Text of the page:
By Robert Preidt
FRIDAY, March 4, 2016 (HealthDay News) -- Hair styling practices may be causing black women to experience hair loss, which is a major problem that often goes undiagnosed, a new survey finds.
While genetics may play a key role in hair loss among black women, styling practices such as braiding, weaves and chemical relaxing may also increase their risk of hair loss, said dermatologist Dr. Yolanda Lenzy, a clinical associate professor at the University of Connecticut in Farmington.
She joined with the Black Women's Health Study at Boston University's Slone Epidemiology Center to survey nearly 5,600 black women about their experiences with hair loss.
Almost 48 percent said they had suffered hair loss on the crown or top of the scalp.
"When hair loss is caused by styling practices, the problem is usually chronic use. Women who use these styling practices tend to use them repeatedly, and long-term repeated use can result in hair loss," said Lenzy. Read more about hair loss caused by constantly pulling on your hair, known as traction alopecia, and how to treat it.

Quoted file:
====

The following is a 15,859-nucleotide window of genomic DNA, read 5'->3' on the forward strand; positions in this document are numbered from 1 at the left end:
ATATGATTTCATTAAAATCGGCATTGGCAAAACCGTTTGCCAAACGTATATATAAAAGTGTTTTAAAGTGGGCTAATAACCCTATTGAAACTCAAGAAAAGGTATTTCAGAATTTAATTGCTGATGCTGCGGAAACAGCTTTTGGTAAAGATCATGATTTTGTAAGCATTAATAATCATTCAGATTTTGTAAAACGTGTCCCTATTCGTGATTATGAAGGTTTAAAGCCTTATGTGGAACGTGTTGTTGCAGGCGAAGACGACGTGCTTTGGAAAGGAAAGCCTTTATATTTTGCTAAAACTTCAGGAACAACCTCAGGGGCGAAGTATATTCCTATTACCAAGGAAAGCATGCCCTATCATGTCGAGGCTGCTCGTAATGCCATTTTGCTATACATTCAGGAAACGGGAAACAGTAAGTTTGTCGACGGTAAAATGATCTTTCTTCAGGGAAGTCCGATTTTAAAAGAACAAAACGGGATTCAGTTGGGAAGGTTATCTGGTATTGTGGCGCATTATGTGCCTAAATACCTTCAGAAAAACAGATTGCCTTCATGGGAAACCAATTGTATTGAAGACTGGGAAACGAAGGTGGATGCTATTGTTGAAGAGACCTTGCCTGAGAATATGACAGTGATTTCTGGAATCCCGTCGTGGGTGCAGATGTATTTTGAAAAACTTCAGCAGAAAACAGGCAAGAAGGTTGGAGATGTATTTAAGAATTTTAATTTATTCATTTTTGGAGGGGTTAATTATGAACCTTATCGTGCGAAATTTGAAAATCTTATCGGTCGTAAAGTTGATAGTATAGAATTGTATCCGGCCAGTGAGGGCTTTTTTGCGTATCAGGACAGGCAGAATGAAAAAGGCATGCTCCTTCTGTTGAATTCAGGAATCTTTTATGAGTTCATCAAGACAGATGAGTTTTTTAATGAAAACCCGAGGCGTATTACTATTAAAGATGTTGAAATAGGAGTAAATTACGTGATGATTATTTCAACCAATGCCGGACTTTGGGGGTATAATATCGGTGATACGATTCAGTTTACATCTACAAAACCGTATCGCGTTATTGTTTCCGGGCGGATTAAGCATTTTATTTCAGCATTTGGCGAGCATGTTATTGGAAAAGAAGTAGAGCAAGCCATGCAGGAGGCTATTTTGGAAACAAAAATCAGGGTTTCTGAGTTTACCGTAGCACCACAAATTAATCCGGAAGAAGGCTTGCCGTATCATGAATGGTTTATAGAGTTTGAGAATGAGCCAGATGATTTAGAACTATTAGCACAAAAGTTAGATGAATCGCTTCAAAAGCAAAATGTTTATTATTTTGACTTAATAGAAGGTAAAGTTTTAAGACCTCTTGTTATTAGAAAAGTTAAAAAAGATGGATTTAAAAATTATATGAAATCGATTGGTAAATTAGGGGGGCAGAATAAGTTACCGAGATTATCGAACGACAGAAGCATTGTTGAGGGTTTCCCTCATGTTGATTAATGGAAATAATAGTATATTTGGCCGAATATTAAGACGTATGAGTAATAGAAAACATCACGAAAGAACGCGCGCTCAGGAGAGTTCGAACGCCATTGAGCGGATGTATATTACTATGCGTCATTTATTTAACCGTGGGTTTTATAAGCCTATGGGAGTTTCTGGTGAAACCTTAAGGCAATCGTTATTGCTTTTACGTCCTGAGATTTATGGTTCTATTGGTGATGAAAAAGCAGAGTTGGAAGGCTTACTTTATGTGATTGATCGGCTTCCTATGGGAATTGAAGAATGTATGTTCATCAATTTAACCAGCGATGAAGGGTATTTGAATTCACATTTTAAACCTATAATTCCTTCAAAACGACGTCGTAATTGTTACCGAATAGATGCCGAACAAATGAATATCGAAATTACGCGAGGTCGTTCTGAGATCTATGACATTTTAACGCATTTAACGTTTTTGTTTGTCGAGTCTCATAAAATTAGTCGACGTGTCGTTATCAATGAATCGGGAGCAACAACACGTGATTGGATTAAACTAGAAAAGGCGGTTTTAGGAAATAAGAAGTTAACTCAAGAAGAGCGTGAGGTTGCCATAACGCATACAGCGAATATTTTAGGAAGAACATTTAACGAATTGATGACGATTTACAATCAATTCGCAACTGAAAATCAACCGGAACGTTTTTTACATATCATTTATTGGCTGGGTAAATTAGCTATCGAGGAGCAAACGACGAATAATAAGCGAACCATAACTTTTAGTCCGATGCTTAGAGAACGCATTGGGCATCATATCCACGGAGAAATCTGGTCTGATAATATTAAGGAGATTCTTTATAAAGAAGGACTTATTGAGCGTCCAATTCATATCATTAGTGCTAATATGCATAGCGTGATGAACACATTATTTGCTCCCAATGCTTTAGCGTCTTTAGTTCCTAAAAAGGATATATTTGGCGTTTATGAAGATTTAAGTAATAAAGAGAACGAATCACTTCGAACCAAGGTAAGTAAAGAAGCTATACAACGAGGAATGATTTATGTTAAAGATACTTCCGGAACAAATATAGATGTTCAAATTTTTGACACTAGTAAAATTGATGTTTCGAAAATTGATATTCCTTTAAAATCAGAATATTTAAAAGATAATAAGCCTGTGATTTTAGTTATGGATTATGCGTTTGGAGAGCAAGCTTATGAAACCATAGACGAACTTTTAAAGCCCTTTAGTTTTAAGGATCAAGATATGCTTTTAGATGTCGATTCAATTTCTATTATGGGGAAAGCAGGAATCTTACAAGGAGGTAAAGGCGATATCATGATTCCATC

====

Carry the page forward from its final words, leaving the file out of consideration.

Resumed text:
Even though hair loss is common among black women, more than 81 percent of respondents said they had never consulted a doctor about it.
The leading cause of hair loss in black women is a condition called central centrifugal cicatricial alopecia (CCCA). This condition causes inflammation and destruction of hair follicles that results in scarring and permanent hair loss, researchers said.
About 41 percent of survey respondents had levels of hair loss consistent with CCCA. But, fewer than 9 percent said they had been diagnosed with the condition.
Along with self-monitoring, women can ask their hair stylists to alert them to signs of hair loss, Lenzy suggested.
There are a number of treatment options for hair loss in women, she added, including avoiding tight hair styles that put pressure on hair follicles and limiting use of chemical relaxers.
The findings were to be presented Monday at the American Academy of Dermatology's annual meeting, in Washington, D.C. Findings presented at meetings are generally viewed as preliminary until they've been published in a peer-reviewed journal.